(Maiden Speech) My Lords, I thank your Lordships for the opportunity to participate in this debate, for the warmth of your welcome and for the practical help and support given to me, as to every new Member, by the excellent officers and staff of this House.
A number of noble Lords know that, before becoming Bishop of Salisbury in 2011, I was for 16 years the vicar of St Martin-in-the-Fields in Trafalgar Square, where, as a near neighbour to Parliament, I formed a mostly good view of it. For example, Mr Robert Andrews was a homeless man who for 35 years spent the morning in St Martin’s and the afternoon in the Central Lobby of Parliament hoping to petition Her Majesty the Queen about a matter of defence and national importance. He died on Christmas Day in 1997 in Piccadilly, having had lunch in the day centre at St Martin’s. Those present at his funeral, including about 70 from both Houses, with staff and officers, pieced his fractured life together by placing a flower in a vase and saying one thing that they knew about him. I was impressed by how much people in Parliament cared for an isolated mentally ill person in ways that crossed social and political boundaries.
Every parish priest and bishop knows what it is to care for the whole community. It is a great aim for the Government, as set out at the start of Her Majesty’s gracious Speech, to,
“legislate in the interests of everyone in our country”,
“adopt a one-nation approach”.
The success of that will be one of the measures by which the Government are judged.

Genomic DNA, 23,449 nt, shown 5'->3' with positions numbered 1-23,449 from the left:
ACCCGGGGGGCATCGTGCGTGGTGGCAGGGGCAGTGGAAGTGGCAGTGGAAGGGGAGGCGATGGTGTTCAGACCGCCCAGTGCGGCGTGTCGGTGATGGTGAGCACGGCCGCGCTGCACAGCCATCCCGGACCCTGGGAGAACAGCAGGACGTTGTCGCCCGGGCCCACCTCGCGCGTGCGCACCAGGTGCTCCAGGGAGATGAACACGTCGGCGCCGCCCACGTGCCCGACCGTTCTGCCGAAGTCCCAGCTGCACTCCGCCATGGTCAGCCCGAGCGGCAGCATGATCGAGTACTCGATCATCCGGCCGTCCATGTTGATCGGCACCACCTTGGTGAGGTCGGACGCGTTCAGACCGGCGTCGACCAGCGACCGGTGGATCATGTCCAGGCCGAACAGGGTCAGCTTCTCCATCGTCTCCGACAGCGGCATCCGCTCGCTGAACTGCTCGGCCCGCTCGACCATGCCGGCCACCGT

The role of the Lords spiritual is distinctive and, we hope, helpful to the workings of this House. We are non-partisan in a political process. Our underlying concern is with the integration of beliefs and values that guide what we do, make our spirituality and animate us as human beings. We take the long view when the pressures are often to the short term.
Our society is not confident in handling matters of religion and belief, yet we live in a world in which 80% of people identify themselves as part of a religious group, 2.2 billion of them Christians. The church is local everywhere. Last week, I was part of a small delegation with Christian Aid to Malawi. There, the poorest experience the harsh effects of climate change, and were investing time and effort in a response to deforestation, soil erosion, drought and flooding. For more than 40 years, the diocese of Salisbury has had strong links with the Anglican Church in South Sudan and Sudan. They teach us what it is to live as neighbours in a fragile world.
In facing the big issues, the church has deep roots and can contribute particularly on matters to do with character, values and identity, which will be so vital in the debates about our national identity and what it is to be British, European and global citizens.
The gift of the Holy Spirit is that fire-like energy and life-giving breath or wind that animates people. In the Acts of the Apostles, the Holy Spirit gave communication to people of different languages, by which we find our place with one another under God —the very opposite of Babel. In John’s Gospel the spirit is also called the Paraclete, translated as “intercessor” and “advocate”. Every priest and bishop will want to be intercessor and advocate, especially for the poor, whose voice is not easily heard. The spirit is also the “comforter”—literally, that which strengthens us. Your Lordships might remember that in the Bayeux tapestry Bishop Odo is depicted comforting his men, strengthening his men, by pushing them with a spear from behind.